“The Congress’s oversight committees have worked diligently to address the complex challenge of cybersecurity, but recent events show that more must be done,” they wrote to McConnell.

They note cybersecurity threats posed by Russians and other foreign adversaries cut across the jurisdictions of several committees, including the Intelligence, Armed Services, Foreign Relations, Commerce, Judiciary and Homeland Security panels.

“Only a select committee that is time-limited, cross-jurisdictional and purpose-driven can address the challenges of cyber,” the lawmakers wrote.

McCain is the chairman of the Senate Armed Services Committee and Reed is the panel’s senior Democrat. Graham is a member of Armed Services, as well.  

“We want to find out what the Russians are doing to our political system and what other foreign governments might do to our political system. And then figure out a way to stop it. Only a select committee can do it,” Schumer said in his own separate remarks.

“The four of us feel very strongly about it. To send it just to one committee or a multiplicity of committees will leave things out, won’t reconcile contradictory information and because the existing committees are so busy in the new administration won’t get the focus that it needs,” he said.

The question now is whether Democrats -- along with McCain and Graham -- will be able to persuade McConnell to hold a floor vote on creating a special committee or whether they will be able to force a vote through the Senate’s amendment process.

McConnell has prided himself on allowing Democrats to get votes on their proposed amendments since taking over as Senate majority leader.

Several senior Democrats last week, including outgoing Senate Democratic Leader Harry ReidHarry Mason ReidMajor overhauls needed to ensure a violent revolution remains fictional Senate heads home to campaign after deal on Trump nominees GOP has always been aggressive in trying to weaponize the system of judicial nominations MORE (Nev.), and Sens. Dianne FeinsteinDianne Emiel FeinsteinThe Hill's Morning Report — Presented by the Coalition for Affordable Prescription Drugs — Pollsters: White college-educated women to decide if Dems capture House Trump, Feinstein feud intensifies over appeals court nominees American Bar Association dropping Kavanaugh review MORE (Calif.), the outgoing senior Democrat on the Intelligence panel, and Ben CardinBenjamin (Ben) Louis CardinGOP leaders hesitant to challenge Trump on Saudi Arabia Dem senator: Trump accepts Saudi denials because he is 'enamored' with dictators Saudi mystery drives wedge between Trump, GOP MORE (Md.), the senior Democrat on the Foreign Relations Committee, said McConnell should create a special bipartisan commission, such as the one that investigated the 9/11 terrorist attacks.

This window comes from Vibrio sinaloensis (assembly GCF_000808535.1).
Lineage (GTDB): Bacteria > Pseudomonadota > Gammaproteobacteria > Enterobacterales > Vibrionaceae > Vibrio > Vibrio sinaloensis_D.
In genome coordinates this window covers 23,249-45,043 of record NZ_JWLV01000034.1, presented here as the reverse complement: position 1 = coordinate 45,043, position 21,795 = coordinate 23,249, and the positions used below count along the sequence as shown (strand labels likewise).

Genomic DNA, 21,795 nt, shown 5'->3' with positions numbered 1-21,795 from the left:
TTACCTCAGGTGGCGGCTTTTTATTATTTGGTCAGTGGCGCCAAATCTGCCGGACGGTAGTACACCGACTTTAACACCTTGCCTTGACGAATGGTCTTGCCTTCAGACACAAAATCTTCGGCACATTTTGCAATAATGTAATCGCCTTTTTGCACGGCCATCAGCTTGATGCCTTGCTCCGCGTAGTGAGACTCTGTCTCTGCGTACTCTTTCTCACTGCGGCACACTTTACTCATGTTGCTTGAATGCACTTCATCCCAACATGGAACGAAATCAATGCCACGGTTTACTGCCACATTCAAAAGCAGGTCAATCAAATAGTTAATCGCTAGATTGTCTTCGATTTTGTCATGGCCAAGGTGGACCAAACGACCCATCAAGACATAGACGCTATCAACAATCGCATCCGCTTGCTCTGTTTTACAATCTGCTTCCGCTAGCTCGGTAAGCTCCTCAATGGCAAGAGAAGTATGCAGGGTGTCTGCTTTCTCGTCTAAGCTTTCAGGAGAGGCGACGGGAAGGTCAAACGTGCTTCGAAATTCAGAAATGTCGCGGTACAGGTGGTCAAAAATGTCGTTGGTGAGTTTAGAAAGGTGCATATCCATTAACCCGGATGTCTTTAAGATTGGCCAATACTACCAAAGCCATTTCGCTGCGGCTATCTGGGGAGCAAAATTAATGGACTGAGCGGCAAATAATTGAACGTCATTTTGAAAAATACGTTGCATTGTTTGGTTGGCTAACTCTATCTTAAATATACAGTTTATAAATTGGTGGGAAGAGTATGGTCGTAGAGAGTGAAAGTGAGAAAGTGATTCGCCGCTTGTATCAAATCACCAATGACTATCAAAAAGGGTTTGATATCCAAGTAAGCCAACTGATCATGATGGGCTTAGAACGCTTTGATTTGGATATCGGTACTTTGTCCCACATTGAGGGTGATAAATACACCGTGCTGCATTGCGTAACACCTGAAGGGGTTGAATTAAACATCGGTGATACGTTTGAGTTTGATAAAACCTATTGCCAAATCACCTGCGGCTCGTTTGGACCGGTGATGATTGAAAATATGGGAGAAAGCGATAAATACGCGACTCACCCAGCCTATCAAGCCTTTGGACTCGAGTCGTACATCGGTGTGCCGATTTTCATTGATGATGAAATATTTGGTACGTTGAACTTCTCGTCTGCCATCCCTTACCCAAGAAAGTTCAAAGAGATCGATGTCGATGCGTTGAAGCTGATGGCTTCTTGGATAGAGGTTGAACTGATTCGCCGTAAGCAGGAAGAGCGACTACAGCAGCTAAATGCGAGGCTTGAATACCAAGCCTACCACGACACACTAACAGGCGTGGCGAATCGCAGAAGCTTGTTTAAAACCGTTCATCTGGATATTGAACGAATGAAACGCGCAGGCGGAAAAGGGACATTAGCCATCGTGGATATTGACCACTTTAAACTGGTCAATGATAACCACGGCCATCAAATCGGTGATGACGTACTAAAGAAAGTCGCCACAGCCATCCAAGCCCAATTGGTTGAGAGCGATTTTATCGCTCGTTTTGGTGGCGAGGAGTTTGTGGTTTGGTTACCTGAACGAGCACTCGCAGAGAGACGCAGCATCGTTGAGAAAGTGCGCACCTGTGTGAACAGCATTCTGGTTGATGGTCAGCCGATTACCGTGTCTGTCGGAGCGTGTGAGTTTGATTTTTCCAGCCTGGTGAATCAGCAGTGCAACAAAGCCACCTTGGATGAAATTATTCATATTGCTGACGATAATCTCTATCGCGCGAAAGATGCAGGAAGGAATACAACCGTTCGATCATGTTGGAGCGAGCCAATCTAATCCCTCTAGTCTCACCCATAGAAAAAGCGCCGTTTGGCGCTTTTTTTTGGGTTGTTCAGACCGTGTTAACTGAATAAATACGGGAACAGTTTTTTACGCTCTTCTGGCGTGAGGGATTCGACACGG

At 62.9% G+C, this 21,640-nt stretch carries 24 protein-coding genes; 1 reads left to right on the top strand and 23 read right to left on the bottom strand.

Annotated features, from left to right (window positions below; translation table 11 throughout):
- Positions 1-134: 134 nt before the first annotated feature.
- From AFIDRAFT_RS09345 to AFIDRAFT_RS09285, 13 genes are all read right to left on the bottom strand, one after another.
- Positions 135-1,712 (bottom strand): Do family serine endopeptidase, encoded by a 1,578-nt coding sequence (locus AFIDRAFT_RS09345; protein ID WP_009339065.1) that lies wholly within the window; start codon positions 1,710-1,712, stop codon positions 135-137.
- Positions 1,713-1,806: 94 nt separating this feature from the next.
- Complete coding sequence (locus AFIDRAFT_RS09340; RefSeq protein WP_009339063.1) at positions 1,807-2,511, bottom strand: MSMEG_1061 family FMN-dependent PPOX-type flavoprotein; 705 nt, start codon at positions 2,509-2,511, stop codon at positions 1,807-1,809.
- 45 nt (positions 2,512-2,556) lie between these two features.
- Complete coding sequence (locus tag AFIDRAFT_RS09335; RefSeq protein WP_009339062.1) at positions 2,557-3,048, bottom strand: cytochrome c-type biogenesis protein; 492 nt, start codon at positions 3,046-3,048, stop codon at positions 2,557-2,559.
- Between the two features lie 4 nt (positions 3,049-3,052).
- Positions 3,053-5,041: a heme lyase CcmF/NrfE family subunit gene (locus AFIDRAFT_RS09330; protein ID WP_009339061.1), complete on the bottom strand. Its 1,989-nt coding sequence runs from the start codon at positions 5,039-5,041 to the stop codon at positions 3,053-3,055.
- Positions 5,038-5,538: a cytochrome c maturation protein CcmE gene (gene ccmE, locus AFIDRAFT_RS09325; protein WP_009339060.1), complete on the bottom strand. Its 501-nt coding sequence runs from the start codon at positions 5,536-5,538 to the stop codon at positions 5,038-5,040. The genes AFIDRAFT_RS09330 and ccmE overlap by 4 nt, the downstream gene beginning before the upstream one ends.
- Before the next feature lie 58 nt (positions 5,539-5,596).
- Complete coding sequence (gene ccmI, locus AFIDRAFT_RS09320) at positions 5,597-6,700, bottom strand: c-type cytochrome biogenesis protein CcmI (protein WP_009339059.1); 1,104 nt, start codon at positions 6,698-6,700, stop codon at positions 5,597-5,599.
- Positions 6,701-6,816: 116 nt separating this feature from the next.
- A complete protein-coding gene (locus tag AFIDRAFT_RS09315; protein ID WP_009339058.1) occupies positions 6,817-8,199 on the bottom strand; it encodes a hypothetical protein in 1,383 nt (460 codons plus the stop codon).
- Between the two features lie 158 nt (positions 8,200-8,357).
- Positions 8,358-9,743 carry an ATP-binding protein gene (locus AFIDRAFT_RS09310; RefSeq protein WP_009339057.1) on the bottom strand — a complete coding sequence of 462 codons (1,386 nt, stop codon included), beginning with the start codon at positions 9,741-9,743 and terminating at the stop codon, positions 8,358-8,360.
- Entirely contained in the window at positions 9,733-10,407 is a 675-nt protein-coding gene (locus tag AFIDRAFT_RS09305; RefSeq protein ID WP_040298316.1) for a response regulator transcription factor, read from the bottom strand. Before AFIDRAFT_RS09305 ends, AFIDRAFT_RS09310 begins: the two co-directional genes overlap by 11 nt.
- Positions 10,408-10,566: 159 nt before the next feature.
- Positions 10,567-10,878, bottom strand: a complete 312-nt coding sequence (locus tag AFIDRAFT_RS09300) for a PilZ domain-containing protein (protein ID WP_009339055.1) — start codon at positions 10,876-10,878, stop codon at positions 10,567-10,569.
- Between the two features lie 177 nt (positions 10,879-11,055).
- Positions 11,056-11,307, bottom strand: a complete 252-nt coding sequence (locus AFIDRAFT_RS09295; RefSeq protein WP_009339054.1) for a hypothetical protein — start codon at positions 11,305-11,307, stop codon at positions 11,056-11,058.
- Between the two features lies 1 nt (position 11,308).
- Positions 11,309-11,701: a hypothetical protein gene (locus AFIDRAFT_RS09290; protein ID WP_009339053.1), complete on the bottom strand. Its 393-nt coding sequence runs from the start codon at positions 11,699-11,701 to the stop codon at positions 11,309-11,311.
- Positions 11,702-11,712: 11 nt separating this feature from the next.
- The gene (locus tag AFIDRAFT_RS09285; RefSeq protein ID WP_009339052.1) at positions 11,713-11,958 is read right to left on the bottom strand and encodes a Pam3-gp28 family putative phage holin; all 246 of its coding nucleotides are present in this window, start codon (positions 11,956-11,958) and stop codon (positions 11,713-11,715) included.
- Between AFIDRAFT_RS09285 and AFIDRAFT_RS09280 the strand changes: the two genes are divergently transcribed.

Schumer initally held back from joining his colleagues, in what one senior Democratic aide described as an effort to avoid possibly alienating McCain or Graham. 

Schumer wants to maintain bipartisan support for the investigation and insisting on a Select Committee without buy-in from GOP colleagues might have created a partisan atmosphere. 

He did not express a preference on the form of the investigation, he only called for it be bipartisan, deep and given access to all the relevant intelligence.

McCain was one of the first lawmakers to call for a select committee. He did so during an appearance CBS’s “Face the Nation” last week.

He told CBS’s John Dickerson then that a select panel would be “ideal,” but in a joint statement with Schumer, Graham and Reed last weekend stopped short of calling for one explicitly.

Instead, they said, “Democrats and Republicans must work together, and across the jurisdictional lines of Congress, to examine these recent incidents thoroughly and devise comprehensive solutions to deter and defend against further cyber-attacks.”

Since then the gravity of Russia's role in the political debate leading up to the election has become a more prominent issue.

Michael Morrell, the former acting director of the CIA, who endorsed Clinton over Trump, called Russian meddling "the political equivalent of 9/11."

And senior intelligence officials have said Russian President Vladimir Putin was personally involved in leaking sensitive hacked information during the campaign. 

"We share your respect for, and deference to, the regular order of the Senate, and we recognized that this is an extraordinary request," the four lawmakers wrote in conclusion to McConnell. "However, we believe it is justified by the extraordinary scope and scale of the cyber problem."

Mallory Shelbourne contributed. Updated 4:42 p.m.